Paul Jenkins: For a very long time I said, "No." I remember talking once with Alan [Moore] and him saying that he would never try to go back to something like Watchmen 2. There is a problem with trying to do something that you've already done. They always say, "Never go back." People's memory and impression of what INHUMANS is, in my opinion, is actually better than it was. People look at it with rose-colored glasses. INHUMANS is considered a seminal run in comic history and I'm grateful to be seen as doing something like that and to be a part of it. Going back to the Inhumans, it would be a disappointment to everybody. It wouldn't matter what I did or what I wrote, it wouldn't be as good as people's memory of what I did the first time. Having said that, I actually have a concept of something that we might do, but it isn't really an Inhumans story, but it's a story where the Inhumans would be very prominent. It would take place in Attilan and be three or four issues and it's a comedy. [Laughs] So, the answer is: a specific Inhumans story, probably not.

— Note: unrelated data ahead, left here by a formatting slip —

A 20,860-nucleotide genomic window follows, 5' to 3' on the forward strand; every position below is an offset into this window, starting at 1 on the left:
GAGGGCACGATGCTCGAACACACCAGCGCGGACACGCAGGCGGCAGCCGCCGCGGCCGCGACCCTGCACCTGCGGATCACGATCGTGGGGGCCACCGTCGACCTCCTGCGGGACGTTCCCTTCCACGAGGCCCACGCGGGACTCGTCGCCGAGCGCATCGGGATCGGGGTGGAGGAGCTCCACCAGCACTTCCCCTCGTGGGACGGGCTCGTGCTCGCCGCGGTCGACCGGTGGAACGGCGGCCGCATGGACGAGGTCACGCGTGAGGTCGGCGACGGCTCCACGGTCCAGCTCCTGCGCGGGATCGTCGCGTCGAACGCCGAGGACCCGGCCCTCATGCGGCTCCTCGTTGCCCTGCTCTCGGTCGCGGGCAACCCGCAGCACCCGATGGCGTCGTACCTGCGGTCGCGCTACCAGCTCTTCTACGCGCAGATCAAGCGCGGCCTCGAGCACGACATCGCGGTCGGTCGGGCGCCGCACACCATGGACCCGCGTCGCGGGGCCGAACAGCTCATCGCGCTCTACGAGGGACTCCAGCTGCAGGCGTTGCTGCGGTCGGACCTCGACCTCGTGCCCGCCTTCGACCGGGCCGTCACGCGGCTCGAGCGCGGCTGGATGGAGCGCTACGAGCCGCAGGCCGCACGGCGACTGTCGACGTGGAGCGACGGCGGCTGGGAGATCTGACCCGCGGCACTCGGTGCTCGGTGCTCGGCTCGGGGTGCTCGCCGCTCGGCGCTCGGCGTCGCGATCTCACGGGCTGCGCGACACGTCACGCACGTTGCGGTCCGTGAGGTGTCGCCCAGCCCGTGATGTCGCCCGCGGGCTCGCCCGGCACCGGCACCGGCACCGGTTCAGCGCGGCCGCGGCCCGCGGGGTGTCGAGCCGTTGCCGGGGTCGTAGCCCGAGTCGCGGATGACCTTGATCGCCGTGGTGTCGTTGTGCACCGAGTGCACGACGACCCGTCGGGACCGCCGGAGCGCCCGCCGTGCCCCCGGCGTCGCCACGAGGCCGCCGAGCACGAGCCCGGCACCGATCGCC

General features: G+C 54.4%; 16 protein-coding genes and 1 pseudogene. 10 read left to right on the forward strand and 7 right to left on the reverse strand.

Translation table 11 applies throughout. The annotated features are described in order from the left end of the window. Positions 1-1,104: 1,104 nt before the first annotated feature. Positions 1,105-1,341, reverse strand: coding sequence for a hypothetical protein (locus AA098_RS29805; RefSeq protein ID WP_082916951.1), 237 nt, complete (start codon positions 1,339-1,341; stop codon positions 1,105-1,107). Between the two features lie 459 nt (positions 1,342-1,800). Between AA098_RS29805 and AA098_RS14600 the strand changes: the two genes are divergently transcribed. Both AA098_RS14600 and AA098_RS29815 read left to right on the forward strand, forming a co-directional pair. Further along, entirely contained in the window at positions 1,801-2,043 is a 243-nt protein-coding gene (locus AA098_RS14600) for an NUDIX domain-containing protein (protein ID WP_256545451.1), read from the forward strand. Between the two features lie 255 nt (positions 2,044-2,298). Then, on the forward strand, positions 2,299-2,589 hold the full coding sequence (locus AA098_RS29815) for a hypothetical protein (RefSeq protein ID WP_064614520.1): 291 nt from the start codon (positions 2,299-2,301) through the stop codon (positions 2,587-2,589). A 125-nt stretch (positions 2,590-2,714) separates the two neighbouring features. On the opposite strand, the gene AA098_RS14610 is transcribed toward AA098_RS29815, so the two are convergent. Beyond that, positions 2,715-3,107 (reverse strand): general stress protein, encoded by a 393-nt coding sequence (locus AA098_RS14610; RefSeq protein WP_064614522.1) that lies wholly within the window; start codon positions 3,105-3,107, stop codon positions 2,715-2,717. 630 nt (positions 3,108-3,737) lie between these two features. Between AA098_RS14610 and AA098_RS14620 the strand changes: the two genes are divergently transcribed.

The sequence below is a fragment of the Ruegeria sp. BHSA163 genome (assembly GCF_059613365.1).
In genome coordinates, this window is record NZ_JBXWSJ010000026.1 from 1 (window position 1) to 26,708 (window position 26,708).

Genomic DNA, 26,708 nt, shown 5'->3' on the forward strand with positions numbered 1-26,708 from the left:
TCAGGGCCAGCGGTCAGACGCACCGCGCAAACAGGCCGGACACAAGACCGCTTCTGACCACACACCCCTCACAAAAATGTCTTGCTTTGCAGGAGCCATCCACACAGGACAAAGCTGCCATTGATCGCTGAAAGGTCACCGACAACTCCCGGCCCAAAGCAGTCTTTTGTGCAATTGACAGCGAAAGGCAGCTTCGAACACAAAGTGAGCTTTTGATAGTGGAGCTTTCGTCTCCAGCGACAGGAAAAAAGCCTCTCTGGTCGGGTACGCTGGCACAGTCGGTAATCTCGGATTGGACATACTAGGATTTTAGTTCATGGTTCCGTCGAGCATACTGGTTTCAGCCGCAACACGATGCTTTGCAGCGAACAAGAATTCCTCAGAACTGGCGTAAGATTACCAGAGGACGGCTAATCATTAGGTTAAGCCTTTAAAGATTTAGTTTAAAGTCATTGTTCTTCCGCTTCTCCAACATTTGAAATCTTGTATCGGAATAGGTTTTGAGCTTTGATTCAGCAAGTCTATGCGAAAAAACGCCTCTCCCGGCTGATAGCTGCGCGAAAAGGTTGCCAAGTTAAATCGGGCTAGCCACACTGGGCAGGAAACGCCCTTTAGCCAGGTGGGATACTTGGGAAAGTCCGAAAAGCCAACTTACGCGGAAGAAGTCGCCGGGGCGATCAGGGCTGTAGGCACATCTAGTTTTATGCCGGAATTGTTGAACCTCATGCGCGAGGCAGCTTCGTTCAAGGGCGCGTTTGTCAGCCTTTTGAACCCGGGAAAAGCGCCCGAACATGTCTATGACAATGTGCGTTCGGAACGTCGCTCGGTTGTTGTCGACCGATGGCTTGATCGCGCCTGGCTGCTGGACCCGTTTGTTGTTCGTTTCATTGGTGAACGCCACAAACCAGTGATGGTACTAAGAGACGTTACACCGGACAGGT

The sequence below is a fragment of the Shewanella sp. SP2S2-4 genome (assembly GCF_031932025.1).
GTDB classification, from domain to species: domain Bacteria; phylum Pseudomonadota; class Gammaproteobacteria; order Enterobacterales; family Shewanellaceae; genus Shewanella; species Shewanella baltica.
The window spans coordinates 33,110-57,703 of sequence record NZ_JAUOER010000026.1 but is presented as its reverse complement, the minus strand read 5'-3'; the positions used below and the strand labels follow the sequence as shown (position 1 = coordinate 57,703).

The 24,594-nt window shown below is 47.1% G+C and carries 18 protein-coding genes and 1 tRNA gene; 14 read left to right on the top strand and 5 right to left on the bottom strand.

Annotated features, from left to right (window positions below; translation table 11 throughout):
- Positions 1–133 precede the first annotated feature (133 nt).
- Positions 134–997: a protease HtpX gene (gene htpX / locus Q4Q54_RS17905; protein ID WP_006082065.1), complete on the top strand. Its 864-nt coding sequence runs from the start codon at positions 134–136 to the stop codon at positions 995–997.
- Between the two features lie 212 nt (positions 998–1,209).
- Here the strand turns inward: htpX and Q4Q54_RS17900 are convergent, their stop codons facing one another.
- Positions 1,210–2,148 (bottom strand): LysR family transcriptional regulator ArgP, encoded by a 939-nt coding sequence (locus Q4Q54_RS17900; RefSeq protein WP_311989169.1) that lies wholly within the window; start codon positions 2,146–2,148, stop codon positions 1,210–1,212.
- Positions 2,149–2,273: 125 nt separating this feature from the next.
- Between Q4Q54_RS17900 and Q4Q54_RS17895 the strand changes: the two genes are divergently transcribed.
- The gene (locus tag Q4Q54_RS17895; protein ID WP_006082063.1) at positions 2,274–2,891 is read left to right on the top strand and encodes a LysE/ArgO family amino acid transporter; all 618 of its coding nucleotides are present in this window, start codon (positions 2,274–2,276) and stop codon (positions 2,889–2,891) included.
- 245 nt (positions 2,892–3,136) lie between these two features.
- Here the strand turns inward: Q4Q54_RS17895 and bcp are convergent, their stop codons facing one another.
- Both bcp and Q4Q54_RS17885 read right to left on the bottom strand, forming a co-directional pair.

Marvel.com: As a last question, you mention the one-shots you're working on exploring different characters in the Marvel Universe. What's one character you personally want to explore really badly?
Paul Jenkins: It changes from time to time to be honest, but at the moment, I really, really want to explore the character of Loki. I feel that the shtick of Loki is that he's a liar, he's a bad guy, [and] he's a pain in the ass. To me, one thing that people seem to forget is that there are such things as benign lies. For example, if you're a married man and your